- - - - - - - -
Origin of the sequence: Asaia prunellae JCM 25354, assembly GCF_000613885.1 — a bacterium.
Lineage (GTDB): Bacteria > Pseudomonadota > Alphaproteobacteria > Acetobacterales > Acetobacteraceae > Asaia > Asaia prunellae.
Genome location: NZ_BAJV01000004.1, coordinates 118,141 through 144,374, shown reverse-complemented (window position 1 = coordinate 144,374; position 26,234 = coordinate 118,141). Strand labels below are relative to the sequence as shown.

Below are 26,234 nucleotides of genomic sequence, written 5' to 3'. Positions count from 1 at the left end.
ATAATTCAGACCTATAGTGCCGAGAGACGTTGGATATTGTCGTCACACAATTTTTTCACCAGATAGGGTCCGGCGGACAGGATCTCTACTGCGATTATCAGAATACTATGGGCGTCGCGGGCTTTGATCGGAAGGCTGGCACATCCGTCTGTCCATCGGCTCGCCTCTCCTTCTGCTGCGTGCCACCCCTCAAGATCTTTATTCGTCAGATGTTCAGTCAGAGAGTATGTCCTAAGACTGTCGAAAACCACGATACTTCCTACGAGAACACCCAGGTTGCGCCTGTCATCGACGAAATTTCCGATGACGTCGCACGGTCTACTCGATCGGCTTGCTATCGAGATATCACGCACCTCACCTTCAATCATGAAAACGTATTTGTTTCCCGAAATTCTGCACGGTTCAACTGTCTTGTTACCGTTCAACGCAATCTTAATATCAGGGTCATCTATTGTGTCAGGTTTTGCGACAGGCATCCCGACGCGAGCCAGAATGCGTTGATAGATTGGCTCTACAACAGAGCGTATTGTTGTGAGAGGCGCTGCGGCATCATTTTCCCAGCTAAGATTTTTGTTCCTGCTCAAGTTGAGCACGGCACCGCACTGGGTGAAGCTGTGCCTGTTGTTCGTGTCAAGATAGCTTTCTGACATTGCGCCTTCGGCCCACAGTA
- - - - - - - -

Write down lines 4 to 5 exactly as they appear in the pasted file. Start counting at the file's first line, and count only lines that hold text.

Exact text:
Below are 26,234 nucleotides of genomic sequence, written 5' to 3'. Positions count from 1 at the left end.
ATAATTCAGACCTATAGTGCCGAGAGACGTTGGATATTGTCGTCACACAATTTTTTCACCAGATAGGGTCCGGCGGACAGGATCTCTACTGCGATTATCAGAATACTATGGGCGTCGCGGGCTTTGATCGGAAGGCTGGCACATCCGTCTGTCCATCGGCTCGCCTCTCCTTCTGCTGCGTGCCACCCCTCAAGATCTTTATTCGTCAGATGTTCAGTCAGAGAGTATGTCCTAAGACTGTCGAAAACCACGATACTTCCTACGAGAACACCCAGGTTGCGCCTGTCATCGACGAAATTTCCGATGACGTCGCACGGTCTACTCGATCGGCTTGCTATCGAGATATCACGCACCTCACCTTCAATCATGAAAACGTATTTGTTTCCCGAAATTCTGCACGGTTCAACTGTCTTGTTACCGTTCAACGCAATCTTAATATCAGGGTCATCTATTGTGTCAGGTTTTGCGACAGGCATCCCGACGCGAGCCAGAATGCGTTGATAGATTGGCTCTACAACAGAGCGTATTGTTGTGAGAGGCGCTGCGGCATCATTTTCCCAGCTAAGATTTTTGTTCCTGCTCAAGTTGAGCACGGCACCGCACTGGGTGAAGCTGTGCCTGTTGTTCGTGTCAAGATAGCTTTCTGACATTGCGCCTTCGGCCCACAGTA